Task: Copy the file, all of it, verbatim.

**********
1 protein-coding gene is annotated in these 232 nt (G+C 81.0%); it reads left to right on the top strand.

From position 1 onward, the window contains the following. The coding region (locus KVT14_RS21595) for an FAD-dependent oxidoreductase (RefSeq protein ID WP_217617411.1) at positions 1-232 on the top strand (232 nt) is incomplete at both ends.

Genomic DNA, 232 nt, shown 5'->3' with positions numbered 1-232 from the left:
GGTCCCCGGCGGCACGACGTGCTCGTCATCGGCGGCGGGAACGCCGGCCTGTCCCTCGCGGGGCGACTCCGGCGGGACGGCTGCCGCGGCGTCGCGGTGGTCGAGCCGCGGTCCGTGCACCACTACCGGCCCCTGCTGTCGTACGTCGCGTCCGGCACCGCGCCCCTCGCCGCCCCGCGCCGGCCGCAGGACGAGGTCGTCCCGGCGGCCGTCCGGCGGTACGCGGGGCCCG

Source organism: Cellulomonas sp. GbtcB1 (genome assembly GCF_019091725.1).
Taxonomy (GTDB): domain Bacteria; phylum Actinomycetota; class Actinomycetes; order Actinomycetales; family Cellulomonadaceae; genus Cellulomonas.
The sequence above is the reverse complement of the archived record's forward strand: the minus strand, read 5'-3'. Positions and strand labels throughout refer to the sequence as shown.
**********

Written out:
1 protein-coding gene is annotated in these 232 nt (G+C 81.0%); it reads left to right on the top strand.

From position 1 onward, the window contains the following. The coding region (locus KVT14_RS21595) for an FAD-dependent oxidoreductase (RefSeq protein ID WP_217617411.1) at positions 1-232 on the top strand (232 nt) is incomplete at both ends.

Genomic DNA, 232 nt, shown 5'->3' with positions numbered 1-232 from the left:
GGTCCCCGGCGGCACGACGTGCTCGTCATCGGCGGCGGGAACGCCGGCCTGTCCCTCGCGGGGCGACTCCGGCGGGACGGCTGCCGCGGCGTCGCGGTGGTCGAGCCGCGGTCCGTGCACCACTACCGGCCCCTGCTGTCGTACGTCGCGTCCGGCACCGCGCCCCTCGCCGCCCCGCGCCGGCCGCAGGACGAGGTCGTCCCGGCGGCCGTCCGGCGGTACGCGGGGCCCG

Source organism: Cellulomonas sp. GbtcB1 (genome assembly GCF_019091725.1).
Taxonomy (GTDB): domain Bacteria; phylum Actinomycetota; class Actinomycetes; order Actinomycetales; family Cellulomonadaceae; genus Cellulomonas.
The sequence above is the reverse complement of the archived record's forward strand: the minus strand, read 5'-3'. Positions and strand labels throughout refer to the sequence as shown.